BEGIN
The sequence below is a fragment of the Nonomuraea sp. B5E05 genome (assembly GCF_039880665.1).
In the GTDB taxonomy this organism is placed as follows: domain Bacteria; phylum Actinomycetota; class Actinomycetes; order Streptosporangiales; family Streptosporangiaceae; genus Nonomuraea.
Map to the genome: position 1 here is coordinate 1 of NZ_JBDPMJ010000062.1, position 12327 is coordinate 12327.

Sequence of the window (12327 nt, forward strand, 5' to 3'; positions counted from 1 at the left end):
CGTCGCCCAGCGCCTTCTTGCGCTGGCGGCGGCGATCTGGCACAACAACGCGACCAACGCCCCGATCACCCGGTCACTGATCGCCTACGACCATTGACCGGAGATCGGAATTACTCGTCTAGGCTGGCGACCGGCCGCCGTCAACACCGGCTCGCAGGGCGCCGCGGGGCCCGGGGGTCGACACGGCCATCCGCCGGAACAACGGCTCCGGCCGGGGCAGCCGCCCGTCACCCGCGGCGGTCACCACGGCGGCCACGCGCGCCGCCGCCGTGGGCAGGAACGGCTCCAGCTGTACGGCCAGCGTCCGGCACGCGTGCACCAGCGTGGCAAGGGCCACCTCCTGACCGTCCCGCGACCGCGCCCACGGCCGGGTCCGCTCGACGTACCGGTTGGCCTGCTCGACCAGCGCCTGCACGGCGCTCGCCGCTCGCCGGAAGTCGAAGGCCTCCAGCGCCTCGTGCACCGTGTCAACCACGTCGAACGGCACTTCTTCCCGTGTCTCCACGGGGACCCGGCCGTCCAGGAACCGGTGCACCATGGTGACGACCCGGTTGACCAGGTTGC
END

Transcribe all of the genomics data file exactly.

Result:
The sequence below is a fragment of the Nonomuraea sp. B5E05 genome (assembly GCF_039880665.1).
In the GTDB taxonomy this organism is placed as follows: domain Bacteria; phylum Actinomycetota; class Actinomycetes; order Streptosporangiales; family Streptosporangiaceae; genus Nonomuraea.
Map to the genome: position 1 here is coordinate 1 of NZ_JBDPMJ010000062.1, position 12327 is coordinate 12327.

Sequence of the window (12327 nt, forward strand, 5' to 3'; positions counted from 1 at the left end):
CGTCGCCCAGCGCCTTCTTGCGCTGGCGGCGGCGATCTGGCACAACAACGCGACCAACGCCCCGATCACCCGGTCACTGATCGCCTACGACCATTGACCGGAGATCGGAATTACTCGTCTAGGCTGGCGACCGGCCGCCGTCAACACCGGCTCGCAGGGCGCCGCGGGGCCCGGGGGTCGACACGGCCATCCGCCGGAACAACGGCTCCGGCCGGGGCAGCCGCCCGTCACCCGCGGCGGTCACCACGGCGGCCACGCGCGCCGCCGCCGTGGGCAGGAACGGCTCCAGCTGTACGGCCAGCGTCCGGCACGCGTGCACCAGCGTGGCAAGGGCCACCTCCTGACCGTCCCGCGACCGCGCCCACGGCCGGGTCCGCTCGACGTACCGGTTGGCCTGCTCGACCAGCGCCTGCACGGCGCTCGCCGCTCGCCGGAAGTCGAAGGCCTCCAGCGCCTCGTGCACCGTGTCAACCACGTCGAACGGCACTTCTTCCCGTGTCTCCACGGGGACCCGGCCGTCCAGGAACCGGTGCACCATGGTGACGACCCGGTTGACCAGGTTGC